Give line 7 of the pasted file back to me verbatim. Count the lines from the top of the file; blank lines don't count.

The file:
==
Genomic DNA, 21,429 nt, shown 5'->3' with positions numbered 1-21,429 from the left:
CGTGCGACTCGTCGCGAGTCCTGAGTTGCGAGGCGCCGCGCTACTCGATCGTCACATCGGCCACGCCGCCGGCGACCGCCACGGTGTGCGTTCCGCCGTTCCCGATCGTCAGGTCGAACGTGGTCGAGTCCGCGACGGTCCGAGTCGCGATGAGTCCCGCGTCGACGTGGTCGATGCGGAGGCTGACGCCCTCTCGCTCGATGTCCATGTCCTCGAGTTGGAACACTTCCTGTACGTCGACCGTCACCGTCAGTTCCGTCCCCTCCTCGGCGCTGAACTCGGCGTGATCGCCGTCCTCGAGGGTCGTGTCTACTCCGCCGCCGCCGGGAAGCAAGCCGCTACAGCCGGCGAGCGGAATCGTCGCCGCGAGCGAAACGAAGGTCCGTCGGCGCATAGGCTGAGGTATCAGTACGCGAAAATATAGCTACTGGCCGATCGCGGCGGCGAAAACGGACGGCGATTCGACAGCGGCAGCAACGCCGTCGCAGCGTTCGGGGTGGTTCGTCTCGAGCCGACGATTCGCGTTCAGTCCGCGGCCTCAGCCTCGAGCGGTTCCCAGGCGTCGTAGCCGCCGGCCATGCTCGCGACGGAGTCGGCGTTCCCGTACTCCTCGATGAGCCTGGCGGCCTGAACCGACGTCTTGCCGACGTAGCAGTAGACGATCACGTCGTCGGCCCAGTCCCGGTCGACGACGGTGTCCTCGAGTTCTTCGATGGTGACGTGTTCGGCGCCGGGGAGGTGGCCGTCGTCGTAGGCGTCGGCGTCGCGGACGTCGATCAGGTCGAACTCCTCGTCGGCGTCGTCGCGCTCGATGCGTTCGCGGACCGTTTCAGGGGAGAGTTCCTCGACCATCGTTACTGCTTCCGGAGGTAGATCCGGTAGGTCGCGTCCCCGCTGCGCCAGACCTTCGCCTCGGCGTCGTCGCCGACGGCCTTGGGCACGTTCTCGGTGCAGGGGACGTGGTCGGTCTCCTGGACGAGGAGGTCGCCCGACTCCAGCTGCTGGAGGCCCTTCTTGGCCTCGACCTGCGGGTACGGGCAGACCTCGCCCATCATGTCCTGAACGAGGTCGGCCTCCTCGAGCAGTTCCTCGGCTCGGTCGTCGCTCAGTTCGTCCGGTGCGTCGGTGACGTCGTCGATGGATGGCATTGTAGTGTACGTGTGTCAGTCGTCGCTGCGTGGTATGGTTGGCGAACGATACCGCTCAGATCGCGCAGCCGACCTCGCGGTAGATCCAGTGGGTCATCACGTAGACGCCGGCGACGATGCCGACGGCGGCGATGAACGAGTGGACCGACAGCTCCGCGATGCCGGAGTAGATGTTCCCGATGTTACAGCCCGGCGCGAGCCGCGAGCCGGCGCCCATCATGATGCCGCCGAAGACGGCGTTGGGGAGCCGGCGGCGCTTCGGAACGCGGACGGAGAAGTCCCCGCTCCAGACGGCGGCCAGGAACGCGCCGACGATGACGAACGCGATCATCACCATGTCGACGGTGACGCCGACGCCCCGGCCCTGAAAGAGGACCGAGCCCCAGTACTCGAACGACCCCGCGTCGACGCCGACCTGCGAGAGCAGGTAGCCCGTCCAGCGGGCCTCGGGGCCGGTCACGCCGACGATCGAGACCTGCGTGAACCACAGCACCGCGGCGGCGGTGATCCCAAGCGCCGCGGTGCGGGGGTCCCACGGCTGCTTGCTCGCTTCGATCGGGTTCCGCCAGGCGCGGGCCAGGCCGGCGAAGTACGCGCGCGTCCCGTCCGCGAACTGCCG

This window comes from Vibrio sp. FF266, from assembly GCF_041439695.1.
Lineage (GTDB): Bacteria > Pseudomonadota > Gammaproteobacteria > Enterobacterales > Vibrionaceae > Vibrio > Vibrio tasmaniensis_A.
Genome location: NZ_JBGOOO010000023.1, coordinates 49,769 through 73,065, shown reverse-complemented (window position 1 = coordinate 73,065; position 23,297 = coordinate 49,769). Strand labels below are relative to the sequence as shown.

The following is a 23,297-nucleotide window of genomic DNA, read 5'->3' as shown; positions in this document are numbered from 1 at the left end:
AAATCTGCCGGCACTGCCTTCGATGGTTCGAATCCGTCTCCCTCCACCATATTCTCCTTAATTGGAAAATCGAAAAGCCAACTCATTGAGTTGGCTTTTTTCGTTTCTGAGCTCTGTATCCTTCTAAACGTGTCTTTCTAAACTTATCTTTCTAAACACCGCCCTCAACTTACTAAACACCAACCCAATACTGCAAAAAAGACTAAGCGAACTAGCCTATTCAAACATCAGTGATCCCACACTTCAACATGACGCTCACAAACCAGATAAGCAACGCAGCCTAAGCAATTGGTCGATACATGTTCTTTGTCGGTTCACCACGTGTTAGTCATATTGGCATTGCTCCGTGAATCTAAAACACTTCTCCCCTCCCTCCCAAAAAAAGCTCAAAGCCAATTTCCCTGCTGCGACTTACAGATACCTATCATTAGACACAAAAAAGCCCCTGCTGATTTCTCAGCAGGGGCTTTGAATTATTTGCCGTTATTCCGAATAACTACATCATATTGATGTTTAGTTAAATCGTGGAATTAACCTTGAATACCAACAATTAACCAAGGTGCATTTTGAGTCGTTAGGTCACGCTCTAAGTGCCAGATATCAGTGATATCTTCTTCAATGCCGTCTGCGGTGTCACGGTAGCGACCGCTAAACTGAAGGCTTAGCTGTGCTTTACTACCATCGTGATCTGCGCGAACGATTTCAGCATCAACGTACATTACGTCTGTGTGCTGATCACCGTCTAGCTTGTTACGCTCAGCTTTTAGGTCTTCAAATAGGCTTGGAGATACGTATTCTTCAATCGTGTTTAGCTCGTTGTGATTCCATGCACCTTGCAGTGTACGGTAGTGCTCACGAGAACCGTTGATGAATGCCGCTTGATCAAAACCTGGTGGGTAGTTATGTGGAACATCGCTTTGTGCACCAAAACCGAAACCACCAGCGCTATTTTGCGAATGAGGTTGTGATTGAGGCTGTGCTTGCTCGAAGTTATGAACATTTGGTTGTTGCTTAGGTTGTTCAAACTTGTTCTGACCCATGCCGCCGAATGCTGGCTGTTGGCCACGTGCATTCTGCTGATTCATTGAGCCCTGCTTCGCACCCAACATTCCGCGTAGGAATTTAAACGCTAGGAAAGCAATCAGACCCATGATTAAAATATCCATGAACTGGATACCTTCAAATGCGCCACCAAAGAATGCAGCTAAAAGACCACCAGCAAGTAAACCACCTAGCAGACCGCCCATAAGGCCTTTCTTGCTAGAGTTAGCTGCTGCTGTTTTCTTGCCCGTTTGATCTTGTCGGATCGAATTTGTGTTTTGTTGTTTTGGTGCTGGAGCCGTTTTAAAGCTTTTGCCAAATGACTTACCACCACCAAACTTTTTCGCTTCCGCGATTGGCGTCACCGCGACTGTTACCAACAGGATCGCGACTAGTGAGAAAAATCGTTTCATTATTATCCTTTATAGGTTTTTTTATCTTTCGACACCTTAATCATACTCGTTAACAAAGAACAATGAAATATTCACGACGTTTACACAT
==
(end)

AAATCTGCCGGCACTGCCTTCGATGGTTCGAATCCGTCTCCCTCCACCATATTCTCCTTAATTGGAAAATCGAAAAGCCAACTCATTGAGTTGGCTTTTTTCGTTTCTGAGCTCTGTATCCTTCTAAACGTGTCTTTCTAAACTTATCTTTCTAAACACCGCCCTCAACTTACTAAACACCAACCCAATACTGCAAAAAAGACTAAGCGAACTAGCCTATTCAAACATCAGTGATCCCACACTTCAACATGACGCTCACAAACCAGATAAGCAACGCAGCCTAAGCAATTGGTCGATACATGTTCTTTGTCGGTTCACCACGTGTTAGTCATATTGGCATTGCTCCGTGAATCTAAAACACTTCTCCCCTCCCTCCCAAAAAAAGCTCAAAGCCAATTTCCCTGCTGCGACTTACAGATACCTATCATTAGACACAAAAAAGCCCCTGCTGATTTCTCAGCAGGGGCTTTGAATTATTTGCCGTTATTCCGAATAACTACATCATATTGATGTTTAGTTAAATCGTGGAATTAACCTTGAATACCAACAATTAACCAAGGTGCATTTTGAGTCGTTAGGTCACGCTCTAAGTGCCAGATATCAGTGATATCTTCTTCAATGCCGTCTGCGGTGTCACGGTAGCGACCGCTAAACTGAAGGCTTAGCTGTGCTTTACTACCATCGTGATCTGCGCGAACGATTTCAGCATCAACGTACATTACGTCTGTGTGCTGATCACCGTCTAGCTTGTTACGCTCAGCTTTTAGGTCTTCAAATAGGCTTGGAGATACGTATTCTTCAATCGTGTTTAGCTCGTTGTGATTCCATGCACCTTGCAGTGTACGGTAGTGCTCACGAGAACCGTTGATGAATGCCGCTTGATCAAAACCTGGTGGGTAGTTATGTGGAACATCGCTTTGTGCACCAAAACCGAAACCACCAGCGCTATTTTGCGAATGAGGTTGTGATTGAGGCTGTGCTTGCTCGAAGTTATGAACATTTGGTTGTTGCTTAGGTTGTTCAAACTTGTTCTGACCCATGCCGCCGAATGCTGGCTGTTGGCCACGTGCATTCTGCTGATTCATTGAGCCCTGCTTCGCACCCAACATTCCGCGTAGGAATTTAAACGCTAGGAAAGCAATCAGACCCATGATTAAAATATCCATGAACTGGATACCTTCAAATGCGCCACCAAAGAATGCAGCTAAAAGACCACCAGCAAGTAAACCACCTAGCAGACCGCCCATAAGGCCTTTCTTGCTAGAGTTAGCTGCTGCTGTTTTCTTGCCCGTTTGATCTTGTCGGATCGAATTTGTGTTTTGTTGTTTTGGTGCTGGAGCCGTTTTAAAGCTTTTGCCAAATGACTTACCACCACCAAACTTTTTCGCTTCCGCGATTGGCGTCACCGCGACTGTTACCAACAGGATCGCGACTAGTGAGAAAAATCGTTTCATTATTATCCTTTATAGGTTTTTTTATCTTTCGACACCTTAATCATACTCGTTAACAAAGAACAATGAAATATTCACGACGTTTACACAT